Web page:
Our old editor Peter Beinart has a terrific essay in Time about patriotism. Peter explains that liberalism and conservatism each have their own definitions of patriotism. Liberal patriotism means loving America's ideals and striving to bring the reality into closer alignment with them, while conservative patriotism means loving America unconditionally and celebrating its past. Peter argues that neither definition is perfect, and that true patriotism requires a blend of both. Give it a read.
Meanwhile, in yesterday's USA Today, Jonah Goldberg offers up a perfect specimen of the undistilled conservative patriotism that Peter so ably dissects. Oddly, Jonah ofers up this strange example of liberalism's alleged contempt for the United States:
Many progressives in the 1920s considered the American hinterlands a vast sea of yokels and boobs, incapable of grasping how much they needed what the activists were selling.
The Nation ran a famous series then called "These United States," in which smug emissaries from East Coast cities chronicled the "backward" attitudes of what today would be called fly-over country. One correspondent proclaimed that in "backwoods" New York (i.e. outside the Big Apple): "Resistance to change is their most sacred principle." If that was their attitude to New York, it shouldn't surprise that they felt even worse about the South. One author explained that Dixie needed nothing less than an invasion of liberal "missionaries" so that the "light of civilization" might finally be glimpsed down there.
The last example is especially strange -- despairing about the political culture of the South in the 1920's, where disenfranchisement, lynching, and even slavery were routine practices, is a sign of insufficent patriotism? If that doesn't show the deficiencies of the right's style of patriotism, nothing does.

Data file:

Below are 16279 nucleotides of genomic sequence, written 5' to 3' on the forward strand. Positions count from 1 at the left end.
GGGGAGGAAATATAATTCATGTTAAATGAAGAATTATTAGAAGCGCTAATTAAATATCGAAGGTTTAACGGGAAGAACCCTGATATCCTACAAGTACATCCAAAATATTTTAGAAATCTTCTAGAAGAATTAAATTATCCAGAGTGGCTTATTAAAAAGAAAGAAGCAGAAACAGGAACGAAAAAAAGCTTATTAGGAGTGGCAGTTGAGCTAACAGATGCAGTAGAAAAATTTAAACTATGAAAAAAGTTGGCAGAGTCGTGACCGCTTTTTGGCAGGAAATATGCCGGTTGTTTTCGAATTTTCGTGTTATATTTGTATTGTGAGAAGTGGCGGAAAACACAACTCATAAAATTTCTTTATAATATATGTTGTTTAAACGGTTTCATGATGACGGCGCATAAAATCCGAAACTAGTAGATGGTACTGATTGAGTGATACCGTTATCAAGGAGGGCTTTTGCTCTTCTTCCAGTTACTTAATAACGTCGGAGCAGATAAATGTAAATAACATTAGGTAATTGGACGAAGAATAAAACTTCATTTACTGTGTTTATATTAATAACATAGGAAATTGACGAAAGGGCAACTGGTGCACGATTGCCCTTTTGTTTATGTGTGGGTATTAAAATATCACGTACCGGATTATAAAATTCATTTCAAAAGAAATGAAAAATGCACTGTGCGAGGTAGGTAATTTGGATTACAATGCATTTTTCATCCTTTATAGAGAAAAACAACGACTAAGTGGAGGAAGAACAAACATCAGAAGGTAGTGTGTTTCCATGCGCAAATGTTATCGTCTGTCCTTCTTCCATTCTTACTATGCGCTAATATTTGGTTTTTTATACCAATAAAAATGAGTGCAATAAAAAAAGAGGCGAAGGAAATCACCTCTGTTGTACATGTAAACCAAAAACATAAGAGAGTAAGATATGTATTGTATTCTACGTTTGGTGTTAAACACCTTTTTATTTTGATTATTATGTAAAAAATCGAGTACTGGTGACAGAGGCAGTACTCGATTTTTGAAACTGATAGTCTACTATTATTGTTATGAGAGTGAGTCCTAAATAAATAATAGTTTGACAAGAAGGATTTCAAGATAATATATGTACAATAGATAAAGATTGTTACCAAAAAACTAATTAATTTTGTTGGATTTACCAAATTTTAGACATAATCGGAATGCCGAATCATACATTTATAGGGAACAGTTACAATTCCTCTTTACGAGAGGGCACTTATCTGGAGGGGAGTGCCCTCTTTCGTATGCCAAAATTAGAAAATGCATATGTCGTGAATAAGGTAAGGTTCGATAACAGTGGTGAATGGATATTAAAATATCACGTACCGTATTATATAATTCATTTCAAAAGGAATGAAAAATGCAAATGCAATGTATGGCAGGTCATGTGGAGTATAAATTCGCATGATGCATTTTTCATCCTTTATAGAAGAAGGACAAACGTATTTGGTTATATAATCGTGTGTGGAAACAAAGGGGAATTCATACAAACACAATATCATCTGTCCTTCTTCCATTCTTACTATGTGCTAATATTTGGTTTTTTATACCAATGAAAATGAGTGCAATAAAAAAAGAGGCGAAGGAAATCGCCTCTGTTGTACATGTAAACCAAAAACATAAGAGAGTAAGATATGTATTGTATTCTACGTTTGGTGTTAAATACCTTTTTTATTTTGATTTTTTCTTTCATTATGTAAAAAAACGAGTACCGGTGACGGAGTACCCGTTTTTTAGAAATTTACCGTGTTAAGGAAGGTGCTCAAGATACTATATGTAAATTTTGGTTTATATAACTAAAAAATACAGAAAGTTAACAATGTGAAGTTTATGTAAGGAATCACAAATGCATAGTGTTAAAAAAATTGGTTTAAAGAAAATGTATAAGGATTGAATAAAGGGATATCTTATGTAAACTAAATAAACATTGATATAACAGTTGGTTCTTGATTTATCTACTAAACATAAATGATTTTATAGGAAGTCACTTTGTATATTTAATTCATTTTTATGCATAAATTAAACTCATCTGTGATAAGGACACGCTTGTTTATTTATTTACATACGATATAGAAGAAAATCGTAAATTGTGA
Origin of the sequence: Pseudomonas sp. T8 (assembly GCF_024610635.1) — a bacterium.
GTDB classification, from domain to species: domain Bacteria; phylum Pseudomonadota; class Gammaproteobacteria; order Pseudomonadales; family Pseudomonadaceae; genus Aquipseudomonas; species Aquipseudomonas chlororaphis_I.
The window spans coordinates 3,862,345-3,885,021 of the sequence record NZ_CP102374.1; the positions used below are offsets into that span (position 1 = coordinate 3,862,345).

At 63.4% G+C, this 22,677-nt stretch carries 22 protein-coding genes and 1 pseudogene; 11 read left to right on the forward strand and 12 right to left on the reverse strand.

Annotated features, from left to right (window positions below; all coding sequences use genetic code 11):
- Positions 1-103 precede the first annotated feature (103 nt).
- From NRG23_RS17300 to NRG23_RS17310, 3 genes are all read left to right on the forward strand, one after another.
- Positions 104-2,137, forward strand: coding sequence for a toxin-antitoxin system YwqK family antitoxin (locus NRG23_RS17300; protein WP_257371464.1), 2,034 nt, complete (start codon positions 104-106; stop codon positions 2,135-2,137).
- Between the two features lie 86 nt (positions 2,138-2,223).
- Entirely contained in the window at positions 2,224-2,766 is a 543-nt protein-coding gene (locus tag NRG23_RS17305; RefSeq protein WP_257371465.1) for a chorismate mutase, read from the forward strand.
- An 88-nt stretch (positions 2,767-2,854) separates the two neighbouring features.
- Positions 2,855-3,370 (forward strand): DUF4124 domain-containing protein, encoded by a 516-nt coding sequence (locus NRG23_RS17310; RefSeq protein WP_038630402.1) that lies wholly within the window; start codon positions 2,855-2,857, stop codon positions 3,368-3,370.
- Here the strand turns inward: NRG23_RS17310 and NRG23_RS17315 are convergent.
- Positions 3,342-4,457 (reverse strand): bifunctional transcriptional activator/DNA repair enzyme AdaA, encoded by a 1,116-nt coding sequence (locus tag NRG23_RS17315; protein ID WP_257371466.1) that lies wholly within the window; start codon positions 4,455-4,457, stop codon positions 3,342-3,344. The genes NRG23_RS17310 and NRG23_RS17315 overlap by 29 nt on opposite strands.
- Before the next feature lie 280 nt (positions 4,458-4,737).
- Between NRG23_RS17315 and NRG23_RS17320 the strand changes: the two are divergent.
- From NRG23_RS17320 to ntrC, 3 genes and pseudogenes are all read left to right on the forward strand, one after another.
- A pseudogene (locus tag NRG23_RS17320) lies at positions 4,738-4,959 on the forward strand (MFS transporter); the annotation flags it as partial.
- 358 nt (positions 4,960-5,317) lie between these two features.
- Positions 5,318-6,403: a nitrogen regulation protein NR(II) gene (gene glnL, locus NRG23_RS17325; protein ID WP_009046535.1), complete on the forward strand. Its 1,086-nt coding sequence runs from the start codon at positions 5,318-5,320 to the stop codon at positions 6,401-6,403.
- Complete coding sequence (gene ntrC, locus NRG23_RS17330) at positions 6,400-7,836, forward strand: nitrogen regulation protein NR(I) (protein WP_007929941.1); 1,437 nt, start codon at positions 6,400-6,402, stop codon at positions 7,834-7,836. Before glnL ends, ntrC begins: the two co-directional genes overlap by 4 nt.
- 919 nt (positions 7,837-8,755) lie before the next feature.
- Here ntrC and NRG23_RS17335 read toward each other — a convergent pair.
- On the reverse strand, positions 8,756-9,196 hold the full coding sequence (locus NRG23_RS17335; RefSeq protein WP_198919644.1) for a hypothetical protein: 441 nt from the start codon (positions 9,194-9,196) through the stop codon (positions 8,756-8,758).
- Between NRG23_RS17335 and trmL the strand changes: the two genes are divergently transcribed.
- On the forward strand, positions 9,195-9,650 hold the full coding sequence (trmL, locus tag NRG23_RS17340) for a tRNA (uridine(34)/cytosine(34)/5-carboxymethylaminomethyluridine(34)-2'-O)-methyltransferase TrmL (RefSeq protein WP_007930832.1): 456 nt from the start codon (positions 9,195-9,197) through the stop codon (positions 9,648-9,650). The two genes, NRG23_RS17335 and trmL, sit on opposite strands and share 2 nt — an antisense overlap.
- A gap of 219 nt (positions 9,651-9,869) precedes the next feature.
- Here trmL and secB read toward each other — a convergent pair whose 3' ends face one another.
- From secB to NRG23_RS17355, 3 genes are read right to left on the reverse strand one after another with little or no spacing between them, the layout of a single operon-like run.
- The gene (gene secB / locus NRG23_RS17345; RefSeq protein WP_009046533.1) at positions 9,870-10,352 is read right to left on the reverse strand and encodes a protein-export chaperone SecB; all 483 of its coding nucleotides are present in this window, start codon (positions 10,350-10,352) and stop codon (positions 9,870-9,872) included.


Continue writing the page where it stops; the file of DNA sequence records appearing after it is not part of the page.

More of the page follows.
Even Jonah's other example, about smug New Yorkers sneering at backwoods America, doesn't prove quite what Jonah thinks. Yes, throughout history and up to the present day you can find plenty of examples of urban liberals disparaging what's now called "red state America." But you can find just as many examples of rural conservatives disparaging what we now call "blue state America." Indeed, the latter has now become far, far more common. You can scarcely pick up a conservative magazine or newspaper without seeing insults hurled at the effete, latte-sipping blue states.
Conservatives tend not to think of their anti-blue state biases as unpatriotic, because they like to portray them as tiny coastal enclaves totally unrepresentative of the "real" America." This is a common trick, based on the misleading fact that red state America consists of geographically large but low-population density places. The reality is that blue state America accounted for just over half the electorate in 2000, just under in 2004, and is probably above that now.
So if expressing contempt for the political and social mores of half of America is evidence of a lack of patriotism, then most conservative pundits and intellectuals aren't patriotic.